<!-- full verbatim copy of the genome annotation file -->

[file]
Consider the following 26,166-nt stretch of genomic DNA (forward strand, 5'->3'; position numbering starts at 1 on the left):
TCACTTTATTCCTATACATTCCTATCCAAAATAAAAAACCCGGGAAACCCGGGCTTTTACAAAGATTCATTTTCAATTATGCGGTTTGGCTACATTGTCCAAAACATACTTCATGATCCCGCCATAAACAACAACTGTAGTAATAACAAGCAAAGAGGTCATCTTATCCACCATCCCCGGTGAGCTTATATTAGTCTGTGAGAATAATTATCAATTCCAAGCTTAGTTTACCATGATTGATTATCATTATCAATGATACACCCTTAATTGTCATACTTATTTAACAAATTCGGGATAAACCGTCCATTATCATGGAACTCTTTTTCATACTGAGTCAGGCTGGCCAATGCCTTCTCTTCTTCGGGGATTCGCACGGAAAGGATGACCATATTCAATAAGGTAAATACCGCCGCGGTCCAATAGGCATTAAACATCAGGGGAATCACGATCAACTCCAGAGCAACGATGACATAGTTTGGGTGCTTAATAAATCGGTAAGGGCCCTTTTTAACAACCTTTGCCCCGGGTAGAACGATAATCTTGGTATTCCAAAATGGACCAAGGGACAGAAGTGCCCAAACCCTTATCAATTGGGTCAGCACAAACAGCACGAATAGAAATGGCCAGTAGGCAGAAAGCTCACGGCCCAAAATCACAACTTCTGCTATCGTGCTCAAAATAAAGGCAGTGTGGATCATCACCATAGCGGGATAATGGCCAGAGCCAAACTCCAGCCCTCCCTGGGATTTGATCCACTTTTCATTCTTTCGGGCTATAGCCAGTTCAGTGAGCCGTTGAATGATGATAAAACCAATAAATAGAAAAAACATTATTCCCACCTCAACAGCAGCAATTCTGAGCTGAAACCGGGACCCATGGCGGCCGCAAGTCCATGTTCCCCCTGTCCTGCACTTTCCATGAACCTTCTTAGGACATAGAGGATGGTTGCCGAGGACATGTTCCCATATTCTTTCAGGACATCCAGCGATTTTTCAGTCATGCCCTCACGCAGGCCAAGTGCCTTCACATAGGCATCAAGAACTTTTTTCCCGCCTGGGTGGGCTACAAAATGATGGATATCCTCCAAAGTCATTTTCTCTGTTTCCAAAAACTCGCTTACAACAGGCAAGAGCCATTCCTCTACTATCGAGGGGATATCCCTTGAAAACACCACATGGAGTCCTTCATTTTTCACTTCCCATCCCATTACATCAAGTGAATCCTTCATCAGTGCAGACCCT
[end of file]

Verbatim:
Consider the following 26,166-nt stretch of genomic DNA (forward strand, 5'->3'; position numbering starts at 1 on the left):
TCACTTTATTCCTATACATTCCTATCCAAAATAAAAAACCCGGGAAACCCGGGCTTTTACAAAGATTCATTTTCAATTATGCGGTTTGGCTACATTGTCCAAAACATACTTCATGATCCCGCCATAAACAACAACTGTAGTAATAACAAGCAAAGAGGTCATCTTATCCACCATCCCCGGTGAGCTTATATTAGTCTGTGAGAATAATTATCAATTCCAAGCTTAGTTTACCATGATTGATTATCATTATCAATGATACACCCTTAATTGTCATACTTATTTAACAAATTCGGGATAAACCGTCCATTATCATGGAACTCTTTTTCATACTGAGTCAGGCTGGCCAATGCCTTCTCTTCTTCGGGGATTCGCACGGAAAGGATGACCATATTCAATAAGGTAAATACCGCCGCGGTCCAATAGGCATTAAACATCAGGGGAATCACGATCAACTCCAGAGCAACGATGACATAGTTTGGGTGCTTAATAAATCGGTAAGGGCCCTTTTTAACAACCTTTGCCCCGGGTAGAACGATAATCTTGGTATTCCAAAATGGACCAAGGGACAGAAGTGCCCAAACCCTTATCAATTGGGTCAGCACAAACAGCACGAATAGAAATGGCCAGTAGGCAGAAAGCTCACGGCCCAAAATCACAACTTCTGCTATCGTGCTCAAAATAAAGGCAGTGTGGATCATCACCATAGCGGGATAATGGCCAGAGCCAAACTCCAGCCCTCCCTGGGATTTGATCCACTTTTCATTCTTTCGGGCTATAGCCAGTTCAGTGAGCCGTTGAATGATGATAAAACCAATAAATAGAAAAAACATTATTCCCACCTCAACAGCAGCAATTCTGAGCTGAAACCGGGACCCATGGCGGCCGCAAGTCCATGTTCCCCCTGTCCTGCACTTTCCATGAACCTTCTTAGGACATAGAGGATGGTTGCCGAGGACATGTTCCCATATTCTTTCAGGACATCCAGCGATTTTTCAGTCATGCCCTCACGCAGGCCAAGTGCCTTCACATAGGCATCAAGAACTTTTTTCCCGCCTGGGTGGGCTACAAAATGATGGATATCCTCCAAAGTCATTTTCTCTGTTTCCAAAAACTCGCTTACAACAGGCAAGAGCCATTCCTCTACTATCGAGGGGATATCCCTTGAAAACACCACATGGAGTCCTTCATTTTTCACTTCCCATCCCATTACATCAAGTGAATCCTTCATCAGTGCAGACCCT